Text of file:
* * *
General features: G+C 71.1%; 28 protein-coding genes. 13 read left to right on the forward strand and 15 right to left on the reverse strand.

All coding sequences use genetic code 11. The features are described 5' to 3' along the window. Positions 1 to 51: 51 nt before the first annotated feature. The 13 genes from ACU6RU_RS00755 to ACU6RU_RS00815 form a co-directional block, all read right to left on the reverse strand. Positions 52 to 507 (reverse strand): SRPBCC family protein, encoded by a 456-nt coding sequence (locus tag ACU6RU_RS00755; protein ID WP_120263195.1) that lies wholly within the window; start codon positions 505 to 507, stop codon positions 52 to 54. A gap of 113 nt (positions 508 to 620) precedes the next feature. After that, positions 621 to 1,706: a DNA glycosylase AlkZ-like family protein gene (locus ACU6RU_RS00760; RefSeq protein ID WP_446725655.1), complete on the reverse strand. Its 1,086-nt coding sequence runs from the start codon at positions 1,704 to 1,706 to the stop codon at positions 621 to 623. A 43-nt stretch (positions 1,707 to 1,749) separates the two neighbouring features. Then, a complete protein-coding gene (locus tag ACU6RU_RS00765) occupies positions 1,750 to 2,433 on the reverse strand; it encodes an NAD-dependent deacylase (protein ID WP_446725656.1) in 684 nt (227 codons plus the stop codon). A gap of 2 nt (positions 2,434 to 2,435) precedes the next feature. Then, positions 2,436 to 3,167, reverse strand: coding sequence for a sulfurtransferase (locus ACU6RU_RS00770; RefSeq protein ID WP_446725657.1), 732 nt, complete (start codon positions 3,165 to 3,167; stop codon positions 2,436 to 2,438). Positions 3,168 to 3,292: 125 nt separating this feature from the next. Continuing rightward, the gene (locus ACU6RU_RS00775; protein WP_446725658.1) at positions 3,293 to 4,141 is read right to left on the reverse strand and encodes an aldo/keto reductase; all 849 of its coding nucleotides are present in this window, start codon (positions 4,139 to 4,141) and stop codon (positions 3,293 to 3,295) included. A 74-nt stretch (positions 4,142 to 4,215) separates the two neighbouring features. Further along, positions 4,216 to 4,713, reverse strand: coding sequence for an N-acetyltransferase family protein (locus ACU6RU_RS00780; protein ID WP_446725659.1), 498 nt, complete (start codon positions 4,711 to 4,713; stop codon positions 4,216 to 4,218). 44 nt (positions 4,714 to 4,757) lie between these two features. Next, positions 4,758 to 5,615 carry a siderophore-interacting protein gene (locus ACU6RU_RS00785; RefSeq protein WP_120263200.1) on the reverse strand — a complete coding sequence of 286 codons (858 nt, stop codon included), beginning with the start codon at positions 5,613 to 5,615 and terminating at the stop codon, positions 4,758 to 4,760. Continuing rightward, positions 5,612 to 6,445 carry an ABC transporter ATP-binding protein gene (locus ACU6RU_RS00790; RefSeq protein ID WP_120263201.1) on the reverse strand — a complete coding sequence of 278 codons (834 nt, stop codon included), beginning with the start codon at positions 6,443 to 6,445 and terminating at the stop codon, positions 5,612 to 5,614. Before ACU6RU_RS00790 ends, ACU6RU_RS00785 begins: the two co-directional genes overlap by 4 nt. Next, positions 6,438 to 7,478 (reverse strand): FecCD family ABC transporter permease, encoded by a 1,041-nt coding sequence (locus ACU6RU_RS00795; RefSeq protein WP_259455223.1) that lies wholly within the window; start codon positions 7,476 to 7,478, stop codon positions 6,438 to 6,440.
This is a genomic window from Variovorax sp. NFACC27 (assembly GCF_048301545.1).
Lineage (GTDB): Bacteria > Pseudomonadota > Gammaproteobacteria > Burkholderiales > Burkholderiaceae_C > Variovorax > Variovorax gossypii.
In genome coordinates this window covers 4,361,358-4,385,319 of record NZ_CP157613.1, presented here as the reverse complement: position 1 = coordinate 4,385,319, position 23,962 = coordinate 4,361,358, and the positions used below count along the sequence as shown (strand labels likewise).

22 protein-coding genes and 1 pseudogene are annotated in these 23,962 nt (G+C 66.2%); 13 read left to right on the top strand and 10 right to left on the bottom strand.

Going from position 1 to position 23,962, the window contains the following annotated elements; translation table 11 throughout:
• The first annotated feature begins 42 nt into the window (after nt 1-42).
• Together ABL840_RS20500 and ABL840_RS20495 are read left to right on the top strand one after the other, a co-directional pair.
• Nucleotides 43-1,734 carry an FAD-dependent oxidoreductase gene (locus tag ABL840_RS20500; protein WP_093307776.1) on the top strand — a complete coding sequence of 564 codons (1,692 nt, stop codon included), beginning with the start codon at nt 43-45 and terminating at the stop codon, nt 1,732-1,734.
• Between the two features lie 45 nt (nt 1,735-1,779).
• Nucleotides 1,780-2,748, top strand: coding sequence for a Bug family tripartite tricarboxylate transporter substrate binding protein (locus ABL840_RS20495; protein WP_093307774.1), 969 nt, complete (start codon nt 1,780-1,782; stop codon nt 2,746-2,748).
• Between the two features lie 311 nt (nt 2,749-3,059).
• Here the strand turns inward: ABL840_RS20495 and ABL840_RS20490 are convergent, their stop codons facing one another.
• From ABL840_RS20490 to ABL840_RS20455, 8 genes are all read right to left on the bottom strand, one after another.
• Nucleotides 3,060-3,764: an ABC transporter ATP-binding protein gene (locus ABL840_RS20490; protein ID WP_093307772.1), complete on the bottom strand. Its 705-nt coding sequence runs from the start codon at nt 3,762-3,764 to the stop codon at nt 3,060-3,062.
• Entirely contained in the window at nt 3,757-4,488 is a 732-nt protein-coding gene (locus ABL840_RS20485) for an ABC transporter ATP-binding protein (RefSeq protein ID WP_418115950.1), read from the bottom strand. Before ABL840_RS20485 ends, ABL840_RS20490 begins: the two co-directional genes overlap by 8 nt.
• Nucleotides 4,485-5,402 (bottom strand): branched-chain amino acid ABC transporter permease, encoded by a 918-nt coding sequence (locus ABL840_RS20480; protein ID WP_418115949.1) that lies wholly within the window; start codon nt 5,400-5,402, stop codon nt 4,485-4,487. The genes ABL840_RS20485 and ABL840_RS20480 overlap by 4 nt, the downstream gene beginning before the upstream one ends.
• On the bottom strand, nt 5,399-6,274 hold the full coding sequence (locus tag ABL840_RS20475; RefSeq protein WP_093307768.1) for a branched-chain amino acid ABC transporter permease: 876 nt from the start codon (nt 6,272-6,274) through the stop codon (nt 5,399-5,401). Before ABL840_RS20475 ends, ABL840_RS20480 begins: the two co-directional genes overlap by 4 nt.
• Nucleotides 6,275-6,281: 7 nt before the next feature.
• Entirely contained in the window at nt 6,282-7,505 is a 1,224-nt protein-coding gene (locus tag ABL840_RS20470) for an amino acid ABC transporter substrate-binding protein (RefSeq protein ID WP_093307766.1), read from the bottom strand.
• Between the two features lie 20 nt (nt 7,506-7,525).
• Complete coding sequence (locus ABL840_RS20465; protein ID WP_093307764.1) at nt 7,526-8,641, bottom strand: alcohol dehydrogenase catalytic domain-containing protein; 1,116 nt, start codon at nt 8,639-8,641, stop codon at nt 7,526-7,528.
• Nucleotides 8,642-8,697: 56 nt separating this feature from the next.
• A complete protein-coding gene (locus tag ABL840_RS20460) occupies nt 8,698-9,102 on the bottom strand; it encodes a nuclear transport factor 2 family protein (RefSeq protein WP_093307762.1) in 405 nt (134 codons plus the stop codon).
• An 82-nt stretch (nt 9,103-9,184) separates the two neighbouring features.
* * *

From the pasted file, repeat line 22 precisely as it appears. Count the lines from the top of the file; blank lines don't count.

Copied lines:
• Between the two features lie 20 nt (nt 7,506-7,525).